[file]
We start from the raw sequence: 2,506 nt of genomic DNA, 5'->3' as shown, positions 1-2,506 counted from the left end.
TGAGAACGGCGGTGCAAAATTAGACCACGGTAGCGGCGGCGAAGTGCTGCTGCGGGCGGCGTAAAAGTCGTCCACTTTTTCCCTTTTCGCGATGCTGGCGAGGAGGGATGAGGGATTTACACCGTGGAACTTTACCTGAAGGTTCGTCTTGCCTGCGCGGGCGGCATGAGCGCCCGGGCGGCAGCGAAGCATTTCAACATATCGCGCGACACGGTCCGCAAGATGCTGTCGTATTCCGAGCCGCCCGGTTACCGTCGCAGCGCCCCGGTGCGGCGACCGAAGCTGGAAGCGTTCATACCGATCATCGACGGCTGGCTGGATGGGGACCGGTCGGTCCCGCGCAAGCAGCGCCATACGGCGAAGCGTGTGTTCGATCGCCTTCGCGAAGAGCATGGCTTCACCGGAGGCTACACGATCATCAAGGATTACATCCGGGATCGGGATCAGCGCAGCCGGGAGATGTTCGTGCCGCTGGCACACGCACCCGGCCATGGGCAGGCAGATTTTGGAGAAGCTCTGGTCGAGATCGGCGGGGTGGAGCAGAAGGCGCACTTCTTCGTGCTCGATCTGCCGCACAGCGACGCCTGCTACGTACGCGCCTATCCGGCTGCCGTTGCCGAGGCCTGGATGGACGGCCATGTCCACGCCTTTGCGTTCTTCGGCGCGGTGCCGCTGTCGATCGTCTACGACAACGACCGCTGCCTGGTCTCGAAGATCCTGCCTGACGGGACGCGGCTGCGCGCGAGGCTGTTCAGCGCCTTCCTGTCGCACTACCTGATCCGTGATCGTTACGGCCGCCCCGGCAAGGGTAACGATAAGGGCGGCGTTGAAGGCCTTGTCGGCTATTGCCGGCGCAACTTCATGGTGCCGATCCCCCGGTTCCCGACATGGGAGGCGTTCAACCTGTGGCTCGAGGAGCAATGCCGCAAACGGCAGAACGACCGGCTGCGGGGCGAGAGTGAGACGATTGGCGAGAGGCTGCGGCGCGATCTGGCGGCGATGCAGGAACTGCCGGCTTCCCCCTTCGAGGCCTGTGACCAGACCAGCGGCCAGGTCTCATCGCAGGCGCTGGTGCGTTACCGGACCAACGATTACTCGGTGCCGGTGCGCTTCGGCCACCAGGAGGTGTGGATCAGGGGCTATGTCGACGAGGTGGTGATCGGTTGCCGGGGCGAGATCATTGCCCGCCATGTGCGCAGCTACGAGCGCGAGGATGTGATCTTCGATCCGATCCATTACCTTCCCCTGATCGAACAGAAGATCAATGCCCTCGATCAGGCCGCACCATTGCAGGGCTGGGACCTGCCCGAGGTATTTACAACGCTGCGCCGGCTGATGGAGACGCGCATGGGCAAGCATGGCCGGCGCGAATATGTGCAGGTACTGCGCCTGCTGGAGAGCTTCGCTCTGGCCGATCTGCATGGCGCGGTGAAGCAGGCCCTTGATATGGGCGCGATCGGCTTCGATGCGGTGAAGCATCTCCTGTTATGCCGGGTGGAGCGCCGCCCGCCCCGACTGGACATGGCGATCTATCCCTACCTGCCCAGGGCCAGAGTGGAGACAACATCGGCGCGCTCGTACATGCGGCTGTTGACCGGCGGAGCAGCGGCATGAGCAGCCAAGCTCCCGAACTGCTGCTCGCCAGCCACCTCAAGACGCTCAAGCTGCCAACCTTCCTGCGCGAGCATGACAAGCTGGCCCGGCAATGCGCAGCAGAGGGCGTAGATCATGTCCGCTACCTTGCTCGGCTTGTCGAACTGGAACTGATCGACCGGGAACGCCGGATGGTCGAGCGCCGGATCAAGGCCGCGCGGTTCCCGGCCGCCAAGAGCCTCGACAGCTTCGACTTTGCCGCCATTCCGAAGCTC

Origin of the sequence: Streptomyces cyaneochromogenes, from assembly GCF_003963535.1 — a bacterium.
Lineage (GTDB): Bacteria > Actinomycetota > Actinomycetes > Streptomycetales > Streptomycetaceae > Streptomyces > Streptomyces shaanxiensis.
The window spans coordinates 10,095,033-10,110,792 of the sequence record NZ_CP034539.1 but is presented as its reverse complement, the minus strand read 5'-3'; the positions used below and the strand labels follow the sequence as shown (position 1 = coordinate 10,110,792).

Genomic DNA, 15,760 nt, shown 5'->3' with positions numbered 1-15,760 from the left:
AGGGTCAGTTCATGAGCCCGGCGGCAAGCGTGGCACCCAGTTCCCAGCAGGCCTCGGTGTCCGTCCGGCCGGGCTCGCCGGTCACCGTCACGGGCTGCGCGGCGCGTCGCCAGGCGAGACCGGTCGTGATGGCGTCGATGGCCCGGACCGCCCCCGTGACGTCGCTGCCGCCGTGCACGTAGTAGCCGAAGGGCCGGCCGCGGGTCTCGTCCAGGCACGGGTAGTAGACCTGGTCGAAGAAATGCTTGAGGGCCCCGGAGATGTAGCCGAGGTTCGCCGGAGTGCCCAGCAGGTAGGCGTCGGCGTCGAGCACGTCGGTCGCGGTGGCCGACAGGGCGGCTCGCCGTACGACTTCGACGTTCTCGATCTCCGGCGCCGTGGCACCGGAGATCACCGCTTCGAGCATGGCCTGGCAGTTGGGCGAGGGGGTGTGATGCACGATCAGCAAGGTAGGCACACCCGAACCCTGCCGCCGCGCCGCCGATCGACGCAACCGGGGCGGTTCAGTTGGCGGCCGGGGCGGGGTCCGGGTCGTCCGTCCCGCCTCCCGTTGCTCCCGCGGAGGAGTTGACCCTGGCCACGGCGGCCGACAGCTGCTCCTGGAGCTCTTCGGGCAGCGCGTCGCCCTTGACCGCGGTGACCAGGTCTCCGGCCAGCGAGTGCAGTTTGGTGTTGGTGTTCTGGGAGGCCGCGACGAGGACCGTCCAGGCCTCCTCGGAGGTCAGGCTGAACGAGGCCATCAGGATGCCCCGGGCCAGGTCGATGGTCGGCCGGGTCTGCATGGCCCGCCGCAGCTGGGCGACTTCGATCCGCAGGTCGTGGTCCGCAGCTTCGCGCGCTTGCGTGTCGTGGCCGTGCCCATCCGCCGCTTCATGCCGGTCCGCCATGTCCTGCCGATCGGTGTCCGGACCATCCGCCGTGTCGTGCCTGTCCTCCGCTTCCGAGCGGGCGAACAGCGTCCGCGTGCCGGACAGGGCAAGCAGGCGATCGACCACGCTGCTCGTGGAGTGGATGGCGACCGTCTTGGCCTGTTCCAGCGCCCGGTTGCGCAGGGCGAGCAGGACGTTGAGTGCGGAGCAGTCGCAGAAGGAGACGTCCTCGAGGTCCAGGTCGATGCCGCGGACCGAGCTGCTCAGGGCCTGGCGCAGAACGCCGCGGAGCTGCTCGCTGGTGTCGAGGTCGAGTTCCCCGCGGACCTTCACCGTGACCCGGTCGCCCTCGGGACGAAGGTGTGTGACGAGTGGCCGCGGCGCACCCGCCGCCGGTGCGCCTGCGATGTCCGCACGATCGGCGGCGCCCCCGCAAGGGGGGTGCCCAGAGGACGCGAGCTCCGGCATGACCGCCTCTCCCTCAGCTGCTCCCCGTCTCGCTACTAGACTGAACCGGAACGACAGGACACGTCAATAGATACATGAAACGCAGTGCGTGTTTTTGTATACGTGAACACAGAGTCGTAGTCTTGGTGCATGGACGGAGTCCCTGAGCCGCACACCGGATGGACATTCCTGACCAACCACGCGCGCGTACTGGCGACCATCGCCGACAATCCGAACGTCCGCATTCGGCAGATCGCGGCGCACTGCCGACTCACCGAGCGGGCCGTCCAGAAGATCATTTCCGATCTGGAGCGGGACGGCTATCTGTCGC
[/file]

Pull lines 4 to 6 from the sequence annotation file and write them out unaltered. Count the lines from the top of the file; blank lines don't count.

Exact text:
Lineage (GTDB): Bacteria > Actinomycetota > Actinomycetes > Streptomycetales > Streptomycetaceae > Streptomyces > Streptomyces shaanxiensis.
The window spans coordinates 10,095,033-10,110,792 of the sequence record NZ_CP034539.1 but is presented as its reverse complement, the minus strand read 5'-3'; the positions used below and the strand labels follow the sequence as shown (position 1 = coordinate 10,110,792).

Genomic DNA, 15,760 nt, shown 5'->3' with positions numbered 1-15,760 from the left: